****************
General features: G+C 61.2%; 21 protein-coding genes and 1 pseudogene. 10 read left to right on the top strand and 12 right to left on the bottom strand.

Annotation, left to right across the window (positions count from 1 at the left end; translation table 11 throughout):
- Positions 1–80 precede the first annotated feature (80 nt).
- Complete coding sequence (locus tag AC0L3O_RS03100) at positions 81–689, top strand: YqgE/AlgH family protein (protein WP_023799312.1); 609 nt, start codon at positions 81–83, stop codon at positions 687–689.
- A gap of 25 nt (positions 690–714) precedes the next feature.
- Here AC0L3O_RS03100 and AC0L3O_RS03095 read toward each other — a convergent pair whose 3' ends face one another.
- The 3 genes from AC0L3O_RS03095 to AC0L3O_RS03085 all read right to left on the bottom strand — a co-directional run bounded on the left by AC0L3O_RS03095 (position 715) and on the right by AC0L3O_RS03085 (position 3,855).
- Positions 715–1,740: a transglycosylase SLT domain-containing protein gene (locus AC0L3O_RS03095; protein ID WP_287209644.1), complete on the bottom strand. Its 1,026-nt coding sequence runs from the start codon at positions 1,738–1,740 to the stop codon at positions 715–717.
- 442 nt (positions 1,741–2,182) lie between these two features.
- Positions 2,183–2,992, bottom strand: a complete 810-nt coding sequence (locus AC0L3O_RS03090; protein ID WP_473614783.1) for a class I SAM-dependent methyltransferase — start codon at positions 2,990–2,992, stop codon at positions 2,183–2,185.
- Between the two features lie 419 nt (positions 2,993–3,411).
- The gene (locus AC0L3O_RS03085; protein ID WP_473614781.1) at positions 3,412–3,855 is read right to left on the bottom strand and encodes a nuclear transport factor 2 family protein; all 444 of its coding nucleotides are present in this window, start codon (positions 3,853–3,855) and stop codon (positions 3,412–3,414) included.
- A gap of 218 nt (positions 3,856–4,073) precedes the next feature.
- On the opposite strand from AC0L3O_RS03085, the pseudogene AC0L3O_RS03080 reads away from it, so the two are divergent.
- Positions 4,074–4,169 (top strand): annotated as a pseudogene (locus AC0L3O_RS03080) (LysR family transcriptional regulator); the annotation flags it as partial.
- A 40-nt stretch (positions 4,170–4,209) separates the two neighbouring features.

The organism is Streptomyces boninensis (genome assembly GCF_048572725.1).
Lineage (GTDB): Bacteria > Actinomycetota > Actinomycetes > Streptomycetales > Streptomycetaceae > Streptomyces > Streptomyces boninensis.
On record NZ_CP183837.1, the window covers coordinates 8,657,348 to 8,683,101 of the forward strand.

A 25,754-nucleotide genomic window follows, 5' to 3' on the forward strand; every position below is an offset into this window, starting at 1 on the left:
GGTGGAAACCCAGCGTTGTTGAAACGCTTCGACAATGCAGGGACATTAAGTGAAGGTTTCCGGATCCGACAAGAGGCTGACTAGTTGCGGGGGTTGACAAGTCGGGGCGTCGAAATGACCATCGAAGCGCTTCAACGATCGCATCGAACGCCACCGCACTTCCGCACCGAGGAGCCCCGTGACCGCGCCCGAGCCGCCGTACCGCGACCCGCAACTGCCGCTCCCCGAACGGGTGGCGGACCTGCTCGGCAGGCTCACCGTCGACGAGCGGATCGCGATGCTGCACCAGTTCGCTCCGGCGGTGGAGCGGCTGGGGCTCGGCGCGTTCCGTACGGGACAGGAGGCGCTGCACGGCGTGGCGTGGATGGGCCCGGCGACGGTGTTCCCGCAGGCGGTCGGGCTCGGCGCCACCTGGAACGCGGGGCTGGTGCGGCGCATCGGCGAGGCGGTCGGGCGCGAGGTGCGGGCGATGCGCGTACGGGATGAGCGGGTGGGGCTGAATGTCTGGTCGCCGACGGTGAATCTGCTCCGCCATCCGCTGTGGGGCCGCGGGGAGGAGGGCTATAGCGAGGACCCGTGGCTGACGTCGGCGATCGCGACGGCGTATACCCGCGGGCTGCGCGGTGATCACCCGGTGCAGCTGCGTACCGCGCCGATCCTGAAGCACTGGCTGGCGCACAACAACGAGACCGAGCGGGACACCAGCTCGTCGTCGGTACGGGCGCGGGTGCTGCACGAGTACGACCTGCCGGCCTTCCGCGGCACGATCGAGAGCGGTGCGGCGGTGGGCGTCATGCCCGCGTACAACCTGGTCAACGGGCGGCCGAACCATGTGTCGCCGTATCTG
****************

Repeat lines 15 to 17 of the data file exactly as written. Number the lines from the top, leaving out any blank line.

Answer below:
- Positions 4,074–4,169 (top strand): annotated as a pseudogene (locus AC0L3O_RS03080) (LysR family transcriptional regulator); the annotation flags it as partial.
- A 40-nt stretch (positions 4,170–4,209) separates the two neighbouring features.

The organism is Streptomyces boninensis (genome assembly GCF_048572725.1).